Perla Trevizo is a reporter for the ProPublica-Texas Tribune Investigative Initiative. Trevizo is a Mexican-American reporter born in Ciudad Juárez and raised across the border in El Paso, Texas, where she began her journalism career. Trevizo spent more than 10 years covering immigration and border issues in Tennessee and Arizona before joining the Houston Chronicle as an environmental reporter. She has written from nearly a dozen countries, from African refugee camps to remote Guatemalan villages, with the goal of broadening readers’ understanding of the global issues that impact the local communities where she has worked. Her work has earned her national and state awards including the Dori J. Maynard Award for Diversity in Journalism, French-American Foundation Immigration Journalism Award, and a national Edward R. Murrow for a story done in collaboration with Arizona Public Media. She was also honored as the 2019 Arizona Journalist of the Year by the Arizona Newspaper Association.
Construyó un muro en la frontera con fondos privados. Ahora está en riesgo de desplomarse si no lo reparan.
Partidarios de Trump financiaron un muro fronterizo privado en la ribera del Río Bravo, ayudando al constructor a obtener $1,700 millones de dólares en contratos federales. Ahora los expertos dicen que ese “Lamborghini” de los muros fronterizos corre peligro de caerse al río si no se actúa al respecto.
Un muro fronterizo financiado con fondos privados ya estaba en riesgo de colapsarse si no se reparaba. El huracán Hanna empeoró la situación.
El huracán Hanna descargó lluvias torrenciales sobre un muro fronterizo que construyeron partidarios de Trump, dejando huecos enormes y grietas que llegan hasta la cintura en las riberas del Río Bravo, las cuales amenazan su estabilidad a largo plazo.
En el condado más grande de Texas, una parte desproporcionada de los nuevos pacientes hospitalizados por COVID-19 — hasta un 65% en algunas semanas — han sido hispanos.
Not only are Hispanics catching coronavirus at higher rates in Texas’ largest county, they also suffer some of the worst outcomes.
A Privately Funded Border Wall Was Already at Risk of Collapsing if Not Fixed. Hurricane Hanna Made It Worse.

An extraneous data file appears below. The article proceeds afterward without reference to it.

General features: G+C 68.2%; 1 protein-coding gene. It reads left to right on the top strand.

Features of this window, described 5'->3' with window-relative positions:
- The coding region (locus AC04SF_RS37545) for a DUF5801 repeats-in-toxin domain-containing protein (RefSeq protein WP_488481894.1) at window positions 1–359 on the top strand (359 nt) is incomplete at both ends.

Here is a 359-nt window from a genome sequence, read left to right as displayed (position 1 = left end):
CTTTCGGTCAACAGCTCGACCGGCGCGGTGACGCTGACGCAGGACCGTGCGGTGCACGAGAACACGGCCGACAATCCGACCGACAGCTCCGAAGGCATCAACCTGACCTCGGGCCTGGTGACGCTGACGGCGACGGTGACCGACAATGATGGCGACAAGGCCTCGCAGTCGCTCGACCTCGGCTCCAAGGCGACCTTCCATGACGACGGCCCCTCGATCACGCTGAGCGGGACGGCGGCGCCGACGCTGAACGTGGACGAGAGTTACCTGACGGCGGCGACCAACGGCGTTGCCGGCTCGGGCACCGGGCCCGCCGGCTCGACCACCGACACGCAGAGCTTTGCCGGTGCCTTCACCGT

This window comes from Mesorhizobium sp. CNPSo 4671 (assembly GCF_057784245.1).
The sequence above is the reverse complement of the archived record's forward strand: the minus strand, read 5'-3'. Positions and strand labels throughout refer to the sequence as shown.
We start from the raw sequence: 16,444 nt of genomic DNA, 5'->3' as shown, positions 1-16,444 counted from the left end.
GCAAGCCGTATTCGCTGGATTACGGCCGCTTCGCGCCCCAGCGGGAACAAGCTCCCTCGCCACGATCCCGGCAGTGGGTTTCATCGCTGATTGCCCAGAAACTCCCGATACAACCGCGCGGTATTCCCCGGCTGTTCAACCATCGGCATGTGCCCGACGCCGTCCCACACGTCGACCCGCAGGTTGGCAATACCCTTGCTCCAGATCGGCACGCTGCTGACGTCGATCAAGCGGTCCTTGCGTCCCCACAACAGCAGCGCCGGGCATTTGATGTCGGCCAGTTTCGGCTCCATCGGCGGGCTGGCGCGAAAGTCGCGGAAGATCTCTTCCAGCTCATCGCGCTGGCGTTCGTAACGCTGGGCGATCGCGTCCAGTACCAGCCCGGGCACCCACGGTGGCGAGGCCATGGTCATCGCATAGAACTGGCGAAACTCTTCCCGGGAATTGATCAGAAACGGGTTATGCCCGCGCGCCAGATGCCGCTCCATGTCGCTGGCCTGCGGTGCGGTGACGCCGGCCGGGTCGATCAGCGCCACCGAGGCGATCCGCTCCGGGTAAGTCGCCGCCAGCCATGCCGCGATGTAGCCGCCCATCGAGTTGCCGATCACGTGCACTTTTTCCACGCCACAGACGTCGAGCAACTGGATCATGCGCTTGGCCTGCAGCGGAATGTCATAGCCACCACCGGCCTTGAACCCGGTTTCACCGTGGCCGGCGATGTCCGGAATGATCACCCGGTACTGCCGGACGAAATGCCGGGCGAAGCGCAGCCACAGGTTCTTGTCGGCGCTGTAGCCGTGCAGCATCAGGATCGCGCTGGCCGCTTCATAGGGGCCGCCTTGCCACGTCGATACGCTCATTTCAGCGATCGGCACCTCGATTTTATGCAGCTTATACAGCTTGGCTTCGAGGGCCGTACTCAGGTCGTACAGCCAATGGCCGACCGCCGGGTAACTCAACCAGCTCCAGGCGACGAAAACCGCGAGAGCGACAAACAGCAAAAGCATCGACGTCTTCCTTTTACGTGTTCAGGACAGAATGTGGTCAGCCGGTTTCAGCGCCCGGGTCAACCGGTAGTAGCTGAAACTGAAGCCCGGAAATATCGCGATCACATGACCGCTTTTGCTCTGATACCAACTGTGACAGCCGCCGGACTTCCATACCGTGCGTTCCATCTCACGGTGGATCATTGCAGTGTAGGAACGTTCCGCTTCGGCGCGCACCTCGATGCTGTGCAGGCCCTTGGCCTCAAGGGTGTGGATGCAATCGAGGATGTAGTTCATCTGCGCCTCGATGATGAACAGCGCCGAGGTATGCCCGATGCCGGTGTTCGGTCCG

Hurricane Hanna dumped torrential rainfall on a border wall that Trump supporters built, leaving gaping holes and waist-deep cracks on the banks of the Rio Grande that threaten the wall’s long-term stability.
Trump Says He “Disagreed” With Privately Funded Border Wall, So Why Did His Administration Award the Builder $1.7 Billion in Contracts to Erect More Walls?
President Trump now claims this privately funded border wall — touted as the “Lamborghini” of fences — was built to “make me look bad,” even though the project’s builder and funders are Trump supporters.
Months after the “Lamborghini” of border walls was built along the Rio Grande, the builder agreed to an engineering inspection of his controversial structure. Experts say the wall is showing signs of erosion that threatens its stability.
Trump supporters funded a private border wall on the banks of the Rio Grande, helping the builder secure $1.7 billion in federal contracts. Now the “Lamborghini” of border walls is in danger of falling into the river if nothing is done, experts say.
Thousands of small businesses, especially those owned by people of color, have been left behind by the stipulations of the Paycheck Protection Program. In Texas, local governments are lending millions of dollars and it’s not enough.
COVID-19 Cases at One Texas Immigration Detention Center Soared in a Matter of Days. Now, Town Leaders Want Answers.
Coronavirus infections continue to rise at migrant detention facilities in towns with limited resources. Some local governments want details on what’s being done to safeguard the public.
The Houston Livestock Show and Rodeo is the city’s largest event, attracting 2.5 million people and generating nearly $400 million. But officials pushed forward with the 20-day event until there was a positive COVID-19 case from community spread.
Texas Gov. Greg Abbott issued a statewide stay-at-home order, though he declined to refer to it as such, that also designated religious services as essential. Some religious groups in Texas — it’s unclear just how many — are still welcoming parishioners.
At ICE detention camps across the country, unrest is growing as detainees warn that dirty conditions and a disturbing lack of soap and other supplies could allow coronavirus to run rampant.